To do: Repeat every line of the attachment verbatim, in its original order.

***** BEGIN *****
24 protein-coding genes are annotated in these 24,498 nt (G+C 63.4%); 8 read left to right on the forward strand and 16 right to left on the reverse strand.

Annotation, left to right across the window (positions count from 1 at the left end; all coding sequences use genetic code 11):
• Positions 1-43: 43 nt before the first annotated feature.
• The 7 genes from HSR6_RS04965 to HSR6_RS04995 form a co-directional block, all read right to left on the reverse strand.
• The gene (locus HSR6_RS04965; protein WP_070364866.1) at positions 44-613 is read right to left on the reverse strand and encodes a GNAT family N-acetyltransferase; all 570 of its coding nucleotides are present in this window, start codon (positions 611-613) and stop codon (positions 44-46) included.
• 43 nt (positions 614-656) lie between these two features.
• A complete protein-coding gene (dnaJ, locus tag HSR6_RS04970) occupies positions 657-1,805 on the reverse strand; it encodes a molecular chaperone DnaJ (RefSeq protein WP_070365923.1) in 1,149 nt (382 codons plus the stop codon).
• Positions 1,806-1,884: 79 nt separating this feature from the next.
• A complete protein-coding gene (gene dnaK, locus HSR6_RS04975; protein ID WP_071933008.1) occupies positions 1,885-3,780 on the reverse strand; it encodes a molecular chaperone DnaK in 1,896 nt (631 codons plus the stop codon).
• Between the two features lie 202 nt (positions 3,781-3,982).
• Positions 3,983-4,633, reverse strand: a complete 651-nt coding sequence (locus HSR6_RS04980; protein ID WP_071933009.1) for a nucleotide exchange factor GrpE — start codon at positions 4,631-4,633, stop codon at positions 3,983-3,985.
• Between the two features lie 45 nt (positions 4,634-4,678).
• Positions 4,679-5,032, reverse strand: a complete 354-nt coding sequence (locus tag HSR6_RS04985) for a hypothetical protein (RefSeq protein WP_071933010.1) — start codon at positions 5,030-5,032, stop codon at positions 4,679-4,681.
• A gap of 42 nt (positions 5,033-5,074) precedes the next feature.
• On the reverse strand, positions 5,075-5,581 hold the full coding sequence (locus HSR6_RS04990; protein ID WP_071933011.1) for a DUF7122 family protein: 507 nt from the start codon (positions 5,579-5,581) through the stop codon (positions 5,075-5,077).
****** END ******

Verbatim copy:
24 protein-coding genes are annotated in these 24,498 nt (G+C 63.4%); 8 read left to right on the forward strand and 16 right to left on the reverse strand.

Annotation, left to right across the window (positions count from 1 at the left end; all coding sequences use genetic code 11):
• Positions 1-43: 43 nt before the first annotated feature.
• The 7 genes from HSR6_RS04965 to HSR6_RS04995 form a co-directional block, all read right to left on the reverse strand.
• The gene (locus HSR6_RS04965; protein WP_070364866.1) at positions 44-613 is read right to left on the reverse strand and encodes a GNAT family N-acetyltransferase; all 570 of its coding nucleotides are present in this window, start codon (positions 611-613) and stop codon (positions 44-46) included.
• 43 nt (positions 614-656) lie between these two features.
• A complete protein-coding gene (dnaJ, locus tag HSR6_RS04970) occupies positions 657-1,805 on the reverse strand; it encodes a molecular chaperone DnaJ (RefSeq protein WP_070365923.1) in 1,149 nt (382 codons plus the stop codon).
• Positions 1,806-1,884: 79 nt separating this feature from the next.
• A complete protein-coding gene (gene dnaK, locus HSR6_RS04975; protein ID WP_071933008.1) occupies positions 1,885-3,780 on the reverse strand; it encodes a molecular chaperone DnaK in 1,896 nt (631 codons plus the stop codon).
• Between the two features lie 202 nt (positions 3,781-3,982).
• Positions 3,983-4,633, reverse strand: a complete 651-nt coding sequence (locus HSR6_RS04980; protein ID WP_071933009.1) for a nucleotide exchange factor GrpE — start codon at positions 4,631-4,633, stop codon at positions 3,983-3,985.
• Between the two features lie 45 nt (positions 4,634-4,678).
• Positions 4,679-5,032, reverse strand: a complete 354-nt coding sequence (locus tag HSR6_RS04985) for a hypothetical protein (RefSeq protein WP_071933010.1) — start codon at positions 5,030-5,032, stop codon at positions 4,679-4,681.
• A gap of 42 nt (positions 5,033-5,074) precedes the next feature.
• On the reverse strand, positions 5,075-5,581 hold the full coding sequence (locus HSR6_RS04990; protein ID WP_071933011.1) for a DUF7122 family protein: 507 nt from the start codon (positions 5,579-5,581) through the stop codon (positions 5,075-5,077).